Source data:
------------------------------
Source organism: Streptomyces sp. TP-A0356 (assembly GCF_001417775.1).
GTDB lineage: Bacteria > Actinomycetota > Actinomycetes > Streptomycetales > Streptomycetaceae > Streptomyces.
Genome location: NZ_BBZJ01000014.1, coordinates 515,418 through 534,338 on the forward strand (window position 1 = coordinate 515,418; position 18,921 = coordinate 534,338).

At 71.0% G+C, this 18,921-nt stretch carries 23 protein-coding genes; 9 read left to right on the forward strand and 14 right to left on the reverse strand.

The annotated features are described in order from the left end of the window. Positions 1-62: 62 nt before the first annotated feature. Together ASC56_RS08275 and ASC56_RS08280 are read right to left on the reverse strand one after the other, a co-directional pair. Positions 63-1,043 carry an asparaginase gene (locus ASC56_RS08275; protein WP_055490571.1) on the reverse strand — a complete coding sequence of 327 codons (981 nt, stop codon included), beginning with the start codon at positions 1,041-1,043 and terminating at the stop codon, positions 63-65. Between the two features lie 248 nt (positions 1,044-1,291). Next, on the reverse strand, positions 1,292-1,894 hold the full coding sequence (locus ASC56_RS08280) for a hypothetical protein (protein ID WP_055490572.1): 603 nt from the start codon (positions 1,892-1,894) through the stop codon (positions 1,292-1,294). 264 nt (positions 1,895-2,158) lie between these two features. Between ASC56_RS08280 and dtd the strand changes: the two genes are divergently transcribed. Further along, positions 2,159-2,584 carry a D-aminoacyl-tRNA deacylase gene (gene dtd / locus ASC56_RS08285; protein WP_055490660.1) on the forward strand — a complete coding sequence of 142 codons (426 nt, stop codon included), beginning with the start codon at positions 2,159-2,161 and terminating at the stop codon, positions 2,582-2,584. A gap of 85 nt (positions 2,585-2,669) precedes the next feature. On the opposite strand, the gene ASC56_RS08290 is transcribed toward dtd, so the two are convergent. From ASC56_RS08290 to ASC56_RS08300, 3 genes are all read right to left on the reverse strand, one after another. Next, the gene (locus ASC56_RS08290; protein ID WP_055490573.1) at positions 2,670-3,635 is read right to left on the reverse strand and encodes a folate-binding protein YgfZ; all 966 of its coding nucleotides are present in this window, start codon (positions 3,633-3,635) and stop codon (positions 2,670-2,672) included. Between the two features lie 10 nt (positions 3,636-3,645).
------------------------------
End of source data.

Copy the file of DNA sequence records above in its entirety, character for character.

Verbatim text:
Source organism: Streptomyces sp. TP-A0356 (assembly GCF_001417775.1).
GTDB lineage: Bacteria > Actinomycetota > Actinomycetes > Streptomycetales > Streptomycetaceae > Streptomyces.
Genome location: NZ_BBZJ01000014.1, coordinates 515,418 through 534,338 on the forward strand (window position 1 = coordinate 515,418; position 18,921 = coordinate 534,338).

At 71.0% G+C, this 18,921-nt stretch carries 23 protein-coding genes; 9 read left to right on the forward strand and 14 right to left on the reverse strand.

The annotated features are described in order from the left end of the window. Positions 1-62: 62 nt before the first annotated feature. Together ASC56_RS08275 and ASC56_RS08280 are read right to left on the reverse strand one after the other, a co-directional pair. Positions 63-1,043 carry an asparaginase gene (locus ASC56_RS08275; protein WP_055490571.1) on the reverse strand — a complete coding sequence of 327 codons (981 nt, stop codon included), beginning with the start codon at positions 1,041-1,043 and terminating at the stop codon, positions 63-65. Between the two features lie 248 nt (positions 1,044-1,291). Next, on the reverse strand, positions 1,292-1,894 hold the full coding sequence (locus ASC56_RS08280) for a hypothetical protein (protein ID WP_055490572.1): 603 nt from the start codon (positions 1,892-1,894) through the stop codon (positions 1,292-1,294). 264 nt (positions 1,895-2,158) lie between these two features. Between ASC56_RS08280 and dtd the strand changes: the two genes are divergently transcribed. Further along, positions 2,159-2,584 carry a D-aminoacyl-tRNA deacylase gene (gene dtd / locus ASC56_RS08285; protein WP_055490660.1) on the forward strand — a complete coding sequence of 142 codons (426 nt, stop codon included), beginning with the start codon at positions 2,159-2,161 and terminating at the stop codon, positions 2,582-2,584. A gap of 85 nt (positions 2,585-2,669) precedes the next feature. On the opposite strand, the gene ASC56_RS08290 is transcribed toward dtd, so the two are convergent. From ASC56_RS08290 to ASC56_RS08300, 3 genes are all read right to left on the reverse strand, one after another. Next, the gene (locus ASC56_RS08290; protein ID WP_055490573.1) at positions 2,670-3,635 is read right to left on the reverse strand and encodes a folate-binding protein YgfZ; all 966 of its coding nucleotides are present in this window, start codon (positions 3,633-3,635) and stop codon (positions 2,670-2,672) included. Between the two features lie 10 nt (positions 3,636-3,645).